Most rational people would accept that the Roma suffer, and have suffered, widespread discrimination in their own countries of origin and abroad. There is also the minor fact that between 220,000 to 500,000 Roma are thought to have been murdered by the Nazis when their countries were invaded during the Second World War.

So, for visitors to the Irish Times website to issue a blanket denial on the issue of discrimination - on foot of a minor occupation of a north Dublin roundabout - really is quite puzzling.

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Wednesday, 1 August 2007

Was Pearse a proto-fascist?

Umberto Eco attempted to define the characteristics of proto-fascism as the "cult of tradition, a rejection of modernism, the cult of action for action's sake, life lived for struggle, and a fear of difference".

The Nazis sprang out of the aftermath of the First World War, and harked back to the rampant nationalism of that time. Their ideas of nationhood were classically proto-fascist, based as they were on notions of race, land, ancient myth and what they saw as a mystical association of the German Volk with the soil of Germany - including those parts ceded by the Treaty of Versailles - which they called "Blut und Boden" (blood and soil).

They rejected modernity - embodied, for them, in the admittedly disastrous form of the penally constrained Weimar Republic - pining instead for aspects of the old, militaristic, Imperial, pre-war past. Their 'philosophy' was also deeply entrenched in myth and an idealised, insular, folk-based past.

It could be alleged that the ideas of Pearse were not very far removed from the type of thinking that spawned Nazism, based as they were on notions of a homogenous Gaelic past, which excluded all other influences:

"For Pearse, the idea of a blood sacrifice had additional appeal. Even as a child, he had unusual fantasies of self-sacrifice for his country, derived from Celtic myths and religious writings." - Source, BBC website/history/Easter Rising.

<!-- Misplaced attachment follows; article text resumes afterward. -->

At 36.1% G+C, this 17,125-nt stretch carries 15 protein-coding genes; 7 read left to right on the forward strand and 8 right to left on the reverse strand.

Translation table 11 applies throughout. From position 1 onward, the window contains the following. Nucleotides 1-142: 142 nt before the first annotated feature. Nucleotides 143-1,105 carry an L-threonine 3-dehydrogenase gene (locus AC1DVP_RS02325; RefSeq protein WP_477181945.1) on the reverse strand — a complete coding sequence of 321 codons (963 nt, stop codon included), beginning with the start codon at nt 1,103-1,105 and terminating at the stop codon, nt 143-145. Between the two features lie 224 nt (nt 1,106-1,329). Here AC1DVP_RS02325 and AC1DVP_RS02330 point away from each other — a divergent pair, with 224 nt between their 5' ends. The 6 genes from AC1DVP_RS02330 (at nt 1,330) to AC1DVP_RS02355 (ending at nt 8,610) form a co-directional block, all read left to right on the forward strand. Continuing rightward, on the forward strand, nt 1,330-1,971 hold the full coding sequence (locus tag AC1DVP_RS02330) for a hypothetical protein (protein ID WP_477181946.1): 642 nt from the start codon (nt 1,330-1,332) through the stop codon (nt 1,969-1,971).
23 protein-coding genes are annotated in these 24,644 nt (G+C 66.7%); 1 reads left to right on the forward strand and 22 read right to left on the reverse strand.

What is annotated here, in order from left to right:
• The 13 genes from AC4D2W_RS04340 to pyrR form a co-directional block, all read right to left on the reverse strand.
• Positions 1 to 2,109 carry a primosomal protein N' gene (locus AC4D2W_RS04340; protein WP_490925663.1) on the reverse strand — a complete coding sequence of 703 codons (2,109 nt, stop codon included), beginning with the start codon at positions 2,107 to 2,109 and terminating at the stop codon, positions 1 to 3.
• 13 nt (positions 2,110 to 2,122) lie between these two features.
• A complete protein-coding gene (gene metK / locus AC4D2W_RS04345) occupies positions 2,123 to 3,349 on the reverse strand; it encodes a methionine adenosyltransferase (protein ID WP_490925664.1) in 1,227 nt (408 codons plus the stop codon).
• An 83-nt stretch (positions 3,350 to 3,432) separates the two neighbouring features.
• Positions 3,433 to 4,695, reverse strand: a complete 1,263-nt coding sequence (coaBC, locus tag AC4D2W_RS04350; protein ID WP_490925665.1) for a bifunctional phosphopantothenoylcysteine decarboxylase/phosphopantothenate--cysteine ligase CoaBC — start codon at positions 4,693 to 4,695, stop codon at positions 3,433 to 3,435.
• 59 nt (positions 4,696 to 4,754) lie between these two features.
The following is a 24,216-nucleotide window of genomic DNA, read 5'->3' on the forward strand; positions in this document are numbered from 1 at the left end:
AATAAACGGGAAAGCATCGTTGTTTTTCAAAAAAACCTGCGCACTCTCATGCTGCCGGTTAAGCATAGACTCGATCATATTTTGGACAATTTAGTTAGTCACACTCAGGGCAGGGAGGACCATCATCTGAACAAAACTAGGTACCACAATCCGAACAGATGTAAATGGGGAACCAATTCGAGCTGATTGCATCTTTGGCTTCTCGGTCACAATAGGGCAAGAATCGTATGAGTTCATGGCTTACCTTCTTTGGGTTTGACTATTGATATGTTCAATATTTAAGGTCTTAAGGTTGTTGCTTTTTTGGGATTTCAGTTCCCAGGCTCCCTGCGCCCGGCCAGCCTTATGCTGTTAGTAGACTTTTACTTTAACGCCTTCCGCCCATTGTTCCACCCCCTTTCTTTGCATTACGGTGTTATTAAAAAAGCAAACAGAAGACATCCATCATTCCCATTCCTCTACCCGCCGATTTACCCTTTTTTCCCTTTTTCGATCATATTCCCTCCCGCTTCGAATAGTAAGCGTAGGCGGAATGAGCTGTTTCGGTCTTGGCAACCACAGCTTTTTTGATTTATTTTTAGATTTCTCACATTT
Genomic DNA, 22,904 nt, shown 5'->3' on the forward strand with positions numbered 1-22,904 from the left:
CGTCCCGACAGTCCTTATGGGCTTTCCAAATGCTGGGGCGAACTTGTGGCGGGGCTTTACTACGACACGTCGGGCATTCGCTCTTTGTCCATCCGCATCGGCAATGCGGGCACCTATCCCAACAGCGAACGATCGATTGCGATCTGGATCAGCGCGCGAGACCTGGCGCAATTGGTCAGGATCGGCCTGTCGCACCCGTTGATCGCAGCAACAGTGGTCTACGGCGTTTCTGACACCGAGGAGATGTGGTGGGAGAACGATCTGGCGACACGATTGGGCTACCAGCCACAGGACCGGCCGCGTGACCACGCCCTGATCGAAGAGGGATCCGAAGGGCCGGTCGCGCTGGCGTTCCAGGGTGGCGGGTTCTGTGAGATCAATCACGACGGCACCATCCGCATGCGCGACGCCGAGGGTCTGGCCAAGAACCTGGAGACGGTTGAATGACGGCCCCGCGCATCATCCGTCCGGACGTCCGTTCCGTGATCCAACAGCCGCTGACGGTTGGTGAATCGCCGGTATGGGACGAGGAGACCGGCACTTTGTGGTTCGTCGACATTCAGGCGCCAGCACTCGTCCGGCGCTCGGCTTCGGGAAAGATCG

Pearse's penchant for the idea of 'blood sacrifice' is further illustrated by the following quotes:

"Bloodshed is a cleansing and sanctifying thing" - 1913


"The old heart of the earth needed to be warmed by the red wind of the battlefield' - 1915

Admittedly, such strange ideas were not unique to Pearse at that time - many extreme nationalists throughout Europe had similarly rabid beliefs - but the interesting thing is that these ideas were rejected for the nonsense they were after the slaughter of the First World War. Indeed it was only the fascists, with their reactionary outlook and rejection of democracy and progress, who clung to them - with the terrible consequences of further war and mass genocide.

While it is true that not all those that took part in the Easter Rising shared the same outlook as Pearse - Connolly, for instance, had a socialist agenda - it is telling that Pearse is still viewed with such an uncritical eye by Irish nationalists today, and is held in general high esteem by the wider public.

Indeed, it might be argued that we can only consider ourselves a mature pluralistic republic when we can see Padraig Pearse for the proto-fascist reactionary he really was.